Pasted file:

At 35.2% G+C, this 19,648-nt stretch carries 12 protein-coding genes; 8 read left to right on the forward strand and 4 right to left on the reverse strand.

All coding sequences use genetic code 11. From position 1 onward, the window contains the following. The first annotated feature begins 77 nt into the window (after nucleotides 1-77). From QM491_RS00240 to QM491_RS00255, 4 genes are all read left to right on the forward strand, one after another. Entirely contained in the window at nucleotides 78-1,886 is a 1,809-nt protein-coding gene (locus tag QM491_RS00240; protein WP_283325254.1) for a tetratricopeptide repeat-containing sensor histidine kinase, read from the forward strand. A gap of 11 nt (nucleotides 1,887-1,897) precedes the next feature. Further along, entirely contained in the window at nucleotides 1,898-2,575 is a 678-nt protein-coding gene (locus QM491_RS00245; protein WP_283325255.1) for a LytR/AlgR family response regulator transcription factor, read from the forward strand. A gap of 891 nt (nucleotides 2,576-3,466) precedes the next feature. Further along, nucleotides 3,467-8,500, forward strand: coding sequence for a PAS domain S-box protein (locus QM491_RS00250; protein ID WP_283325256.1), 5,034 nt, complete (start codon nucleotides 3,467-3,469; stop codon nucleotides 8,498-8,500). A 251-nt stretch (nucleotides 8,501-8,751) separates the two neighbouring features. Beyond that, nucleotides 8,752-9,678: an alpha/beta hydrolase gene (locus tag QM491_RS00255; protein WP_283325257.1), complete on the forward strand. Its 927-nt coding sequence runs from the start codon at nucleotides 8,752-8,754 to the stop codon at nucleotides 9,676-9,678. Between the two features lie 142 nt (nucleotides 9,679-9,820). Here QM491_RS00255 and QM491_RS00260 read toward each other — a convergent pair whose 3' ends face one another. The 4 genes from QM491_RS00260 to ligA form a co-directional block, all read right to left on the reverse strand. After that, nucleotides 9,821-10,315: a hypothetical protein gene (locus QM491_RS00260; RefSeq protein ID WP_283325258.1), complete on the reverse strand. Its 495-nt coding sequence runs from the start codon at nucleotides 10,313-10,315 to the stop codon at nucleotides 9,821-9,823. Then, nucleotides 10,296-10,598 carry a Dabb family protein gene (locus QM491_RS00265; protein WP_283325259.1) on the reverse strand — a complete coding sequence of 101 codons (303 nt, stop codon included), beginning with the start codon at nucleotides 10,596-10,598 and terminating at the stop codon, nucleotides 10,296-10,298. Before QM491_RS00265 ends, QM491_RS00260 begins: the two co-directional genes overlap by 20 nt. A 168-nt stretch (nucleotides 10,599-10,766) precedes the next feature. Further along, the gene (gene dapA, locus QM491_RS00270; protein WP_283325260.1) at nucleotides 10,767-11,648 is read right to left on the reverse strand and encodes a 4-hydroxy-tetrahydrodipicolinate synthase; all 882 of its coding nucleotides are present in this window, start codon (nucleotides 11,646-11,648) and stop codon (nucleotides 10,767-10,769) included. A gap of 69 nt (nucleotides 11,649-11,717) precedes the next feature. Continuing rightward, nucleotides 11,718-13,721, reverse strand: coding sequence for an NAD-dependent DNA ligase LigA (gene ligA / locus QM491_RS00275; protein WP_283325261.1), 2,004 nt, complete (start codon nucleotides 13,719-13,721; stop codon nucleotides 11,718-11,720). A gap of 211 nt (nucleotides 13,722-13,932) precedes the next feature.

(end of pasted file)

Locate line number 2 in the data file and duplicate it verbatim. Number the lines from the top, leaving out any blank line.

All coding sequences use genetic code 11. From position 1 onward, the window contains the following. The first annotated feature begins 77 nt into the window (after nucleotides 1-77). From QM491_RS00240 to QM491_RS00255, 4 genes are all read left to right on the forward strand, one after another. Entirely contained in the window at nucleotides 78-1,886 is a 1,809-nt protein-coding gene (locus tag QM491_RS00240; protein WP_283325254.1) for a tetratricopeptide repeat-containing sensor histidine kinase, read from the forward strand. A gap of 11 nt (nucleotides 1,887-1,897) precedes the next feature. Further along, entirely contained in the window at nucleotides 1,898-2,575 is a 678-nt protein-coding gene (locus QM491_RS00245; protein WP_283325255.1) for a LytR/AlgR family response regulator transcription factor, read from the forward strand. A gap of 891 nt (nucleotides 2,576-3,466) precedes the next feature. Further along, nucleotides 3,467-8,500, forward strand: coding sequence for a PAS domain S-box protein (locus QM491_RS00250; protein ID WP_283325256.1), 5,034 nt, complete (start codon nucleotides 3,467-3,469; stop codon nucleotides 8,498-8,500). A 251-nt stretch (nucleotides 8,501-8,751) separates the two neighbouring features. Beyond that, nucleotides 8,752-9,678: an alpha/beta hydrolase gene (locus tag QM491_RS00255; protein WP_283325257.1), complete on the forward strand. Its 927-nt coding sequence runs from the start codon at nucleotides 8,752-8,754 to the stop codon at nucleotides 9,676-9,678. Between the two features lie 142 nt (nucleotides 9,679-9,820). Here QM491_RS00255 and QM491_RS00260 read toward each other — a convergent pair whose 3' ends face one another. The 4 genes from QM491_RS00260 to ligA form a co-directional block, all read right to left on the reverse strand. After that, nucleotides 9,821-10,315: a hypothetical protein gene (locus QM491_RS00260; RefSeq protein ID WP_283325258.1), complete on the reverse strand. Its 495-nt coding sequence runs from the start codon at nucleotides 10,313-10,315 to the stop codon at nucleotides 9,821-9,823. Then, nucleotides 10,296-10,598 carry a Dabb family protein gene (locus QM491_RS00265; protein WP_283325259.1) on the reverse strand — a complete coding sequence of 101 codons (303 nt, stop codon included), beginning with the start codon at nucleotides 10,596-10,598 and terminating at the stop codon, nucleotides 10,296-10,298. Before QM491_RS00265 ends, QM491_RS00260 begins: the two co-directional genes overlap by 20 nt. A 168-nt stretch (nucleotides 10,599-10,766) precedes the next feature. Further along, the gene (gene dapA, locus QM491_RS00270; protein WP_283325260.1) at nucleotides 10,767-11,648 is read right to left on the reverse strand and encodes a 4-hydroxy-tetrahydrodipicolinate synthase; all 882 of its coding nucleotides are present in this window, start codon (nucleotides 11,646-11,648) and stop codon (nucleotides 10,767-10,769) included. A gap of 69 nt (nucleotides 11,649-11,717) precedes the next feature. Continuing rightward, nucleotides 11,718-13,721, reverse strand: coding sequence for an NAD-dependent DNA ligase LigA (gene ligA / locus QM491_RS00275; protein WP_283325261.1), 2,004 nt, complete (start codon nucleotides 13,719-13,721; stop codon nucleotides 11,718-11,720). A gap of 211 nt (nucleotides 13,722-13,932) precedes the next feature.